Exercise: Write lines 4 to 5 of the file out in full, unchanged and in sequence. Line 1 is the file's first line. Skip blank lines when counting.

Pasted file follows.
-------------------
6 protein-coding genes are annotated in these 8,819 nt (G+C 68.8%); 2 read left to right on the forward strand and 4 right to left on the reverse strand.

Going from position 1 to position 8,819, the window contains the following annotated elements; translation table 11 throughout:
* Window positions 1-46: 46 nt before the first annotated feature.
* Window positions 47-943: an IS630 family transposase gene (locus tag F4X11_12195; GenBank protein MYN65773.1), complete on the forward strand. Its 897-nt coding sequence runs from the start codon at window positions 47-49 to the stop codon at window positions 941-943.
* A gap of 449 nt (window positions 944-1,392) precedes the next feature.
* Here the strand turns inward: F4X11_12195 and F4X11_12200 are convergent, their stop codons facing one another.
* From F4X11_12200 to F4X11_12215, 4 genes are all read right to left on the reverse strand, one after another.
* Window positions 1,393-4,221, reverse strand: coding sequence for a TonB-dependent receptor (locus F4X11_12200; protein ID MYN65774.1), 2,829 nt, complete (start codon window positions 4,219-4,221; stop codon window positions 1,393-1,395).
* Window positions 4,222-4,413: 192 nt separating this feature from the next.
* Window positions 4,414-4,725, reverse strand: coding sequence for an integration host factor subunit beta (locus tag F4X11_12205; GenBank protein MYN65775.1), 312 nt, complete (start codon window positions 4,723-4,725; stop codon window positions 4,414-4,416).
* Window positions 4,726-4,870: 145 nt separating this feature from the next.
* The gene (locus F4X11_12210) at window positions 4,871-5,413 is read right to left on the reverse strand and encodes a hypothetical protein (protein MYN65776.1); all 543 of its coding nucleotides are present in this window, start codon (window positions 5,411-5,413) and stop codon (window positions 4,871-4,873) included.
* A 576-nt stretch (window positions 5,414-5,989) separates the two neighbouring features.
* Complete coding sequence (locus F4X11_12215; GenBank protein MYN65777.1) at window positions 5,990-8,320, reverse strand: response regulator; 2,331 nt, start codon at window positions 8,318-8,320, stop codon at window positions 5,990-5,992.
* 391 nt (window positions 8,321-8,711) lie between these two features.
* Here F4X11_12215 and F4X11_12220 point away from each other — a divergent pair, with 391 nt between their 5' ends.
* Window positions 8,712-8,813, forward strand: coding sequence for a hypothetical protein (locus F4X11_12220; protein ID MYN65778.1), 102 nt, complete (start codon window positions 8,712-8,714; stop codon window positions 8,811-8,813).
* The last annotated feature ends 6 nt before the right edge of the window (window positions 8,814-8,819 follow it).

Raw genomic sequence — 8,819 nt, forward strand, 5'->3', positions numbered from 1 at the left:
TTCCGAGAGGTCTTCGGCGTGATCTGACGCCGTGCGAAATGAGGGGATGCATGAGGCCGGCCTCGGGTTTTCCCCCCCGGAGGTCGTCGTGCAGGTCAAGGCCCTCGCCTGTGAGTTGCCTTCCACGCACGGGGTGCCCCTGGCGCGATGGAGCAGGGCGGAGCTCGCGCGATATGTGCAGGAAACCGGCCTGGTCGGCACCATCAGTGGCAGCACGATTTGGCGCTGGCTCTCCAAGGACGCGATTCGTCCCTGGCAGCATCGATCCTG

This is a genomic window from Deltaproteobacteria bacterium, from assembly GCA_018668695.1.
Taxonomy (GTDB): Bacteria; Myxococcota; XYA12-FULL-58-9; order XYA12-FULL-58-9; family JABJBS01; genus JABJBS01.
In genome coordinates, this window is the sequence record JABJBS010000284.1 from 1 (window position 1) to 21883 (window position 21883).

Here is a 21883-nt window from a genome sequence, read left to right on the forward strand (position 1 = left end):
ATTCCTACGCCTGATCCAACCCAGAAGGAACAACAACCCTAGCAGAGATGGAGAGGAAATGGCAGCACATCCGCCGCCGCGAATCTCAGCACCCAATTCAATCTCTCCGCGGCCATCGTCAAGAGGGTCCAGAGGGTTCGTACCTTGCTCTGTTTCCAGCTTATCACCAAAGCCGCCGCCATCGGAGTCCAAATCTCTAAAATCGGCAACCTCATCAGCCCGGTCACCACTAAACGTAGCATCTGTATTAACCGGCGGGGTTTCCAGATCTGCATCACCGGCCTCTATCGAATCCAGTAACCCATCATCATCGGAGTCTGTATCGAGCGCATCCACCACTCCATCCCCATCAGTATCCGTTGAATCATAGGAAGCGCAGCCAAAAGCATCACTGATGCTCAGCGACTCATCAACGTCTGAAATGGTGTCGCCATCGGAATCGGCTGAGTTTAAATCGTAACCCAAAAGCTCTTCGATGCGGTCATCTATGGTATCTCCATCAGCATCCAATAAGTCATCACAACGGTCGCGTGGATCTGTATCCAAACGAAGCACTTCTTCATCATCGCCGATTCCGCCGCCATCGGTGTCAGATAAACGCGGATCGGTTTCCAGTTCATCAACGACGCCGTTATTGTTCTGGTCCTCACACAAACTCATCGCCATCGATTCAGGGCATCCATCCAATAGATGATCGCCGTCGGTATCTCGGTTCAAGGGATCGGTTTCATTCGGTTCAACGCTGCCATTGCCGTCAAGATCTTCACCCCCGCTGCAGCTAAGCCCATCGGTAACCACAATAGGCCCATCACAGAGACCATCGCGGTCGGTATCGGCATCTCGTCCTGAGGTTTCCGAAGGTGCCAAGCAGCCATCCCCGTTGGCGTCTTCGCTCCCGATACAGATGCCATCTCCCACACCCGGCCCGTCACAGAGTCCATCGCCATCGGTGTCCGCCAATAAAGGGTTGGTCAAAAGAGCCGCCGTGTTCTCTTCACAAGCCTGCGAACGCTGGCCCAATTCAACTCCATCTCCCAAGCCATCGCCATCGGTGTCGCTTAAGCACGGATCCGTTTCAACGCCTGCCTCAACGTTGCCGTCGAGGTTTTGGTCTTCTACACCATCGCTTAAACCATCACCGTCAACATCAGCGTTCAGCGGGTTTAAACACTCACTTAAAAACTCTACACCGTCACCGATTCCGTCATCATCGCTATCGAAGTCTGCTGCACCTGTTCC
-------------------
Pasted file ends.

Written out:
* Window positions 47-943: an IS630 family transposase gene (locus tag F4X11_12195; GenBank protein MYN65773.1), complete on the forward strand. Its 897-nt coding sequence runs from the start codon at window positions 47-49 to the stop codon at window positions 941-943.
* A gap of 449 nt (window positions 944-1,392) precedes the next feature.